• Guardian
    • 12/17/16
    The research asked teachers to complete a survey at the end of eight weeks – capturing their feelings before, during and after the Christmas break in 2013. It found that teachers who continued to worry about work during their holidays were less likely to recover from the demands of the term, while those who satisfied […]
    • Chronicle of Higher Education
    • 03/13/17
    When I walked out of class after discovering Kate’s surreptitious phone scanning, the questions I asked myself were about her, or about my ability to control her behavior: Why can’t she focus in class? How can I keep students away from their distracting devices in class? But when I reconsidered the experience through the lens […]
    • Cult of Pedagogy
    • 02/12/17
    Apollo is a semester-long, four-hour block of classes—English, social studies, and art—all blended together and co-taught by three teachers, one from each subject area. Throughout the semester, students are responsible for designing and completing four major projects, each of which is aligned with standards in all three subject areas. Students set their own goals for […]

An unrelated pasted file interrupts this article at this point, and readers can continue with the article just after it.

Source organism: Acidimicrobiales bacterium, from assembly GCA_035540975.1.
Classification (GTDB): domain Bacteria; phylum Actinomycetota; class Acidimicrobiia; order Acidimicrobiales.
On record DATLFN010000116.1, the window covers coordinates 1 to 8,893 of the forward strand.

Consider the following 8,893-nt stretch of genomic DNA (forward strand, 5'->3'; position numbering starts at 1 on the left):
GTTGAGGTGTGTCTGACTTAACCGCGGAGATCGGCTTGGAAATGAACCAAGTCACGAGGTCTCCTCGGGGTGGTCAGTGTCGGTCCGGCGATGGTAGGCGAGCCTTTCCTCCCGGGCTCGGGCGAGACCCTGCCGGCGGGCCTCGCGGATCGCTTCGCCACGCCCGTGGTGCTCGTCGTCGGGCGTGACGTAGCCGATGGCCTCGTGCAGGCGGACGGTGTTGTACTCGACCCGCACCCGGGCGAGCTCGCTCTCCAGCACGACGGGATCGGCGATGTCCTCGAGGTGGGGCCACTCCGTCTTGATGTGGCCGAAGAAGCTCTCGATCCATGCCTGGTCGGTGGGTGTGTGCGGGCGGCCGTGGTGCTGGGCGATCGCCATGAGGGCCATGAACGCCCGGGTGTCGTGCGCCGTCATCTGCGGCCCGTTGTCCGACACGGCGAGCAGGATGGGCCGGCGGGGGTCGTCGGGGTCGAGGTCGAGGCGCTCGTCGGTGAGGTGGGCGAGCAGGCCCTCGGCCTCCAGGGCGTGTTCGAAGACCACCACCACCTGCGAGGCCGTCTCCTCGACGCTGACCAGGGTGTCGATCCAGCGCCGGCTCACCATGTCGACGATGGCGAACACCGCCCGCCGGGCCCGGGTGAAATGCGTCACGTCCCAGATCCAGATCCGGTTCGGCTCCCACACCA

• ASCD
    • 02/01/17
    Recent research shows that reading comprehension, deep thinking, and even creativity all rely heavily on prior knowledge. Although you can find a thousand articles claiming that knowledge is essentially irrelevant nowadays—that mere facts are not worth teaching in the age of Google, when anyone can look up anything at any time—in fact, cognitive scientists now […]
    • Quartz
    • 01/23/17
    To holistically prepare this new generation for life in an open society, what’s needed is a new model for high-school civics; one that integrates American history and government, critical thinking, media literacy, and digital literacy. The goal of such education should not be merely to instill understanding of our online civic landscape, but how to […]
    • Kappan
    • 01/01/17